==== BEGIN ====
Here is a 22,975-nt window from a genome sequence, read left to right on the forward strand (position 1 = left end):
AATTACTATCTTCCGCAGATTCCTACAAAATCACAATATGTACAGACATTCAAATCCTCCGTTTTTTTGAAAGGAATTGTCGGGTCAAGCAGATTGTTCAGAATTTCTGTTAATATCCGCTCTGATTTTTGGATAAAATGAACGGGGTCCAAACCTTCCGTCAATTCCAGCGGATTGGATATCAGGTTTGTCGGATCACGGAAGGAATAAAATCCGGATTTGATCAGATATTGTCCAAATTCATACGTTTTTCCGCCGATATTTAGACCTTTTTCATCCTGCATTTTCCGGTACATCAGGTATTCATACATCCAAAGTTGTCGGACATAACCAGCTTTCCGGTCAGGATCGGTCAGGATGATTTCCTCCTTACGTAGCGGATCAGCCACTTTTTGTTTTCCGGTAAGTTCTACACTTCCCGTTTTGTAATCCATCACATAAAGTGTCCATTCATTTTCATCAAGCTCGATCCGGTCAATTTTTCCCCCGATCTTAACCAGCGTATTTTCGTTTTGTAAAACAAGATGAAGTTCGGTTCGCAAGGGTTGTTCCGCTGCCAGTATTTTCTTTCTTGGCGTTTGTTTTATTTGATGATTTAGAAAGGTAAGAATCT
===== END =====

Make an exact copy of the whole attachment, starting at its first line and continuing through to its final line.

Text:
Here is a 22,975-nt window from a genome sequence, read left to right on the forward strand (position 1 = left end):
AATTACTATCTTCCGCAGATTCCTACAAAATCACAATATGTACAGACATTCAAATCCTCCGTTTTTTTGAAAGGAATTGTCGGGTCAAGCAGATTGTTCAGAATTTCTGTTAATATCCGCTCTGATTTTTGGATAAAATGAACGGGGTCCAAACCTTCCGTCAATTCCAGCGGATTGGATATCAGGTTTGTCGGATCACGGAAGGAATAAAATCCGGATTTGATCAGATATTGTCCAAATTCATACGTTTTTCCGCCGATATTTAGACCTTTTTCATCCTGCATTTTCCGGTACATCAGGTATTCATACATCCAAAGTTGTCGGACATAACCAGCTTTCCGGTCAGGATCGGTCAGGATGATTTCCTCCTTACGTAGCGGATCAGCCACTTTTTGTTTTCCGGTAAGTTCTACACTTCCCGTTTTGTAATCCATCACATAAAGTGTCCATTCATTTTCATCAAGCTCGATCCGGTCAATTTTTCCCCCGATCTTAACCAGCGTATTTTCGTTTTGTAAAACAAGATGAAGTTCGGTTCGCAAGGGTTGTTCCGCTGCCAGTATTTTCTTTCTTGGCGTTTGTTTTATTTGATGATTTAGAAAGGTAAGAATCT